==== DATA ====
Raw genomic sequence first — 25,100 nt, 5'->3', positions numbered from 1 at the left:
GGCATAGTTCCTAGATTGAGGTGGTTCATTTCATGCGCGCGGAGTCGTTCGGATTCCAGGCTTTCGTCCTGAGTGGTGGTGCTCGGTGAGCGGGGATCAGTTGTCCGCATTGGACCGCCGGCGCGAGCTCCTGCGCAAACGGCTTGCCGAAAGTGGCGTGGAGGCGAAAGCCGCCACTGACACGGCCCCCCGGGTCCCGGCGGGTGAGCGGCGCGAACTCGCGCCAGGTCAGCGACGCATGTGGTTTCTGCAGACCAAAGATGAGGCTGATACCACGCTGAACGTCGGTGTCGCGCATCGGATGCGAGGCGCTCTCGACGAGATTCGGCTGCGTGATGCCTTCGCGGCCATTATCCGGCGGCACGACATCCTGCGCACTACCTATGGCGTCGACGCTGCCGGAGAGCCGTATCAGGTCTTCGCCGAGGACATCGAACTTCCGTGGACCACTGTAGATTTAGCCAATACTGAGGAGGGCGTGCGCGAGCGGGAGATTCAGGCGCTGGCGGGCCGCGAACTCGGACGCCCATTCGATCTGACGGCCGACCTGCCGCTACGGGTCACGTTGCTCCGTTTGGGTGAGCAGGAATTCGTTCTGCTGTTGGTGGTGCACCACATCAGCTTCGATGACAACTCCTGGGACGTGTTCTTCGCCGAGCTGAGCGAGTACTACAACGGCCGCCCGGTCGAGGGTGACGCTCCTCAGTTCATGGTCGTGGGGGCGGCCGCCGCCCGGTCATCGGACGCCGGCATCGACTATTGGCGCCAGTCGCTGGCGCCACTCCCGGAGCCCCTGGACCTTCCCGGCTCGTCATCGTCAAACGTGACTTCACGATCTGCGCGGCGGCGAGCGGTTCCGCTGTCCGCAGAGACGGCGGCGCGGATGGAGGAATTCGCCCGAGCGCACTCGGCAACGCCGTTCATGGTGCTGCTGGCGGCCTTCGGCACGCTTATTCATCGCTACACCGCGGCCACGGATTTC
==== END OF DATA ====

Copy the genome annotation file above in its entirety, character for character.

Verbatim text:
Raw genomic sequence first — 25,100 nt, 5'->3', positions numbered from 1 at the left:
GGCATAGTTCCTAGATTGAGGTGGTTCATTTCATGCGCGCGGAGTCGTTCGGATTCCAGGCTTTCGTCCTGAGTGGTGGTGCTCGGTGAGCGGGGATCAGTTGTCCGCATTGGACCGCCGGCGCGAGCTCCTGCGCAAACGGCTTGCCGAAAGTGGCGTGGAGGCGAAAGCCGCCACTGACACGGCCCCCCGGGTCCCGGCGGGTGAGCGGCGCGAACTCGCGCCAGGTCAGCGACGCATGTGGTTTCTGCAGACCAAAGATGAGGCTGATACCACGCTGAACGTCGGTGTCGCGCATCGGATGCGAGGCGCTCTCGACGAGATTCGGCTGCGTGATGCCTTCGCGGCCATTATCCGGCGGCACGACATCCTGCGCACTACCTATGGCGTCGACGCTGCCGGAGAGCCGTATCAGGTCTTCGCCGAGGACATCGAACTTCCGTGGACCACTGTAGATTTAGCCAATACTGAGGAGGGCGTGCGCGAGCGGGAGATTCAGGCGCTGGCGGGCCGCGAACTCGGACGCCCATTCGATCTGACGGCCGACCTGCCGCTACGGGTCACGTTGCTCCGTTTGGGTGAGCAGGAATTCGTTCTGCTGTTGGTGGTGCACCACATCAGCTTCGATGACAACTCCTGGGACGTGTTCTTCGCCGAGCTGAGCGAGTACTACAACGGCCGCCCGGTCGAGGGTGACGCTCCTCAGTTCATGGTCGTGGGGGCGGCCGCCGCCCGGTCATCGGACGCCGGCATCGACTATTGGCGCCAGTCGCTGGCGCCACTCCCGGAGCCCCTGGACCTTCCCGGCTCGTCATCGTCAAACGTGACTTCACGATCTGCGCGGCGGCGAGCGGTTCCGCTGTCCGCAGAGACGGCGGCGCGGATGGAGGAATTCGCCCGAGCGCACTCGGCAACGCCGTTCATGGTGCTGCTGGCGGCCTTCGGCACGCTTATTCATCGCTACACCGCGGCCACGGATTTC